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Is NDE an Evidence for the Survival of Consciousness Without the Body?

Updated on April 13, 2017

What is NDE

A near death experience (NDE) may occur to people who approached death either through a heart failure or other life threatening accident or experience; sometimes it may occur due to taking large doses of an LCD drug. Those people report, from their memory, a variety of sensations including detachment from the body, total serenity, security, warmth, going through a dark tunnel, meeting the deceased family members and friends, sometimes meeting a holy or sacred person, and ultimately encountering a light. Their memories may extend to encompass others’ feelings through reviewing scenes of their past lives and experiencing the effect of their actions through them.

The Experience is universal, which means that NDEers around the globe have almost the same experience; however, there are some differences. For example, the holy person they may encounter differs according to their creed. Christians meet with Jesus Christ while Buddhists meet with Buddha and so on!

My Initial Position Regarding NDE

My interest in finding answers to the big questions of life drove me to evaluate the experience’s authenticity and to find out if it can be an evidence for metaphysics.

Despite being a believer, I had my doubts regarding the NDE, as I could not assimilate encountering different holy persons based on the experiencer’s belief. For me, the reality cannot have more than one face.

Investigating the Near Death Experience

I began my expedition by communicating with different scientists around the globe via emails, questioning their “scientific evaluation” regarding the experience. Upon receiving their replies, I classified them into two groups:

The First Group (Group A):

  1. The scientists of this group see that the experience can be explained scientifically. There is a general consensus among them that it is nothing but hallucinations. The majority see that it is brought on by the loss of oxygen to the brain, which in medical terms is called anoxia. [1] It occurs when a patient has an abrupt cessation of the blood flow to the brain, the brain cells go into serious shock, accordingly, they go through certain changes, and then when the brain restores the blood flow, those brain cells start to become activated, yet still not at a normal range. So patients might experience different senses such as visual hallucinations; they might see the tunnel, which has to do with stimulation of the visual cortex. Others find that the hallucinations of the experience are due to a combination of 3 essential ingredients: life experiences, brains reaction to crisis/danger, REM (dreaming state) intrusion during crisis.[2]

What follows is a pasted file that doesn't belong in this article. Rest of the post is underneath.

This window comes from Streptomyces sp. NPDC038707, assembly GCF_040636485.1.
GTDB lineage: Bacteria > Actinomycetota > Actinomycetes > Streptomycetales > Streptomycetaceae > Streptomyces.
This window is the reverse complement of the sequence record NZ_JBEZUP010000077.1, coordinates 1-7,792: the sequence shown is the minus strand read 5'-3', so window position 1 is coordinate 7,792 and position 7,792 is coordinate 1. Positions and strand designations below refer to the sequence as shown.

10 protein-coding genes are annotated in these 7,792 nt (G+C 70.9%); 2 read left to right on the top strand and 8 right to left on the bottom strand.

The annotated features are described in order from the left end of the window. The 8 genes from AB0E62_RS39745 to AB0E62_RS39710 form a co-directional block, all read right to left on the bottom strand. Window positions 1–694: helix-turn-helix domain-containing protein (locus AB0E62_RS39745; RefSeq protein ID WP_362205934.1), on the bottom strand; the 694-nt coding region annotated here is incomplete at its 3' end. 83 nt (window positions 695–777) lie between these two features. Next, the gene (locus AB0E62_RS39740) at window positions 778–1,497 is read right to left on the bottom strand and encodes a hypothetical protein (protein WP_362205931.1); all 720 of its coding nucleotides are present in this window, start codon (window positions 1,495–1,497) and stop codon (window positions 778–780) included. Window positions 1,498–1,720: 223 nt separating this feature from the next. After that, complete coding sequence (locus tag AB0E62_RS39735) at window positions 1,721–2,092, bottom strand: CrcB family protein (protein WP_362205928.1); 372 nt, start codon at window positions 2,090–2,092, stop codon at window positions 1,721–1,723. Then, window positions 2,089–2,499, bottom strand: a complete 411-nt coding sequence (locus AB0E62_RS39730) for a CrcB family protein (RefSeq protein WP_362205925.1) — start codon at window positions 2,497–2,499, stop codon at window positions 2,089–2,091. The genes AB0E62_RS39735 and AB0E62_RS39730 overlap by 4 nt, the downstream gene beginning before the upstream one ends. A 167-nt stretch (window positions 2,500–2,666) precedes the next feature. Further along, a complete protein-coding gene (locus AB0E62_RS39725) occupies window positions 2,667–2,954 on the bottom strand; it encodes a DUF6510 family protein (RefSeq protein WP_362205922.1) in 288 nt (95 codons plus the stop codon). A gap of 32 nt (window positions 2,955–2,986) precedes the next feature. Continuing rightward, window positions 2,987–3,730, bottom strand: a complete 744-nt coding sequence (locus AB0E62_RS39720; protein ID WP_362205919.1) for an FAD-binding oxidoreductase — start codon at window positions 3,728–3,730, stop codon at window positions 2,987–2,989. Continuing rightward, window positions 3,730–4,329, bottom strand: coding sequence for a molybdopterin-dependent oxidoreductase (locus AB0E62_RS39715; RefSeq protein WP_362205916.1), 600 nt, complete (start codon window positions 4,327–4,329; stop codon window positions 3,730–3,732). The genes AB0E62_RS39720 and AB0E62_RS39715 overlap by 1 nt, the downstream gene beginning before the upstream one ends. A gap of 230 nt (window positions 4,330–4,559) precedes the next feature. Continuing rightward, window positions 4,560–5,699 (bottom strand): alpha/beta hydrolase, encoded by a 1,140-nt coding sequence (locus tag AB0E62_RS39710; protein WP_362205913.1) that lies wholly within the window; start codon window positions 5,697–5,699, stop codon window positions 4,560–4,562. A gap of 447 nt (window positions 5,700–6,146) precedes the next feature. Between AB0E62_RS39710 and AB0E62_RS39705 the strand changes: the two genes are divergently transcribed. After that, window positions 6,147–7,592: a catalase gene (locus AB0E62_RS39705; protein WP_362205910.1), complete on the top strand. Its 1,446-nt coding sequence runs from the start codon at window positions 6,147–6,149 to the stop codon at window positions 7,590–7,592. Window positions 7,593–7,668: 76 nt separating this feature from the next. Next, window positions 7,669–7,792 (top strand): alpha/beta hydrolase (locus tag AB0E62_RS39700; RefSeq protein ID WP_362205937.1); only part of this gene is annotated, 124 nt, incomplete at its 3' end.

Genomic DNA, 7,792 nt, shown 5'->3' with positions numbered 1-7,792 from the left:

2. The members of this group see that consciousness is a product of the brainwork.
  3. The majority would agree that the temporal lobe is the main site of memory stored in the brain.

The Second Group (Group B):

  1. The members of this group find that the experience lies beyond the realm of science.
  2. They think that consciousness is immaterial and is not a product of the brainwork. Dr. Pim Van Lommel[3] said: “Most neuroscientists believe that consciousness is produced by the brain and is localized in the brain but it is still a hypothesis which is never been proven. The only thing that we can measure in the brain is the activities; we can measure the activities by the EEG; we can measure the blood flow by MRI, and it is impossible to measure the content of our feelings or thoughts. We cannot measure it because consciousness is immaterial; what we can measure is material activities, so in my view the brain is not a producer but a facilitator for consciousness; it makes it possible to experience consciousness. It is like your TV set that doesn’t make the program, but lets you receive it and experience it.”
  3. They don’t approve that the location of memory is in the brain. Dr. Pim Van Lommel said in this regard: “there is no part of the brain responsible for memories. When people have memories some parts of the brain become active, but it doesn’t mean that it produces or stores memories.” Mr. Lommel finds that the vivid memory of patients during a period of brain death in the NDE proves his argument.

Group A
Group B
NDE has a scientific explanation
Brain is the producer of consciousness
Brain is a facilitator of consciousness
Localized in the brain
Unknown localization

The table summarizes the comparison between the two groups


Evaluating both Arguments: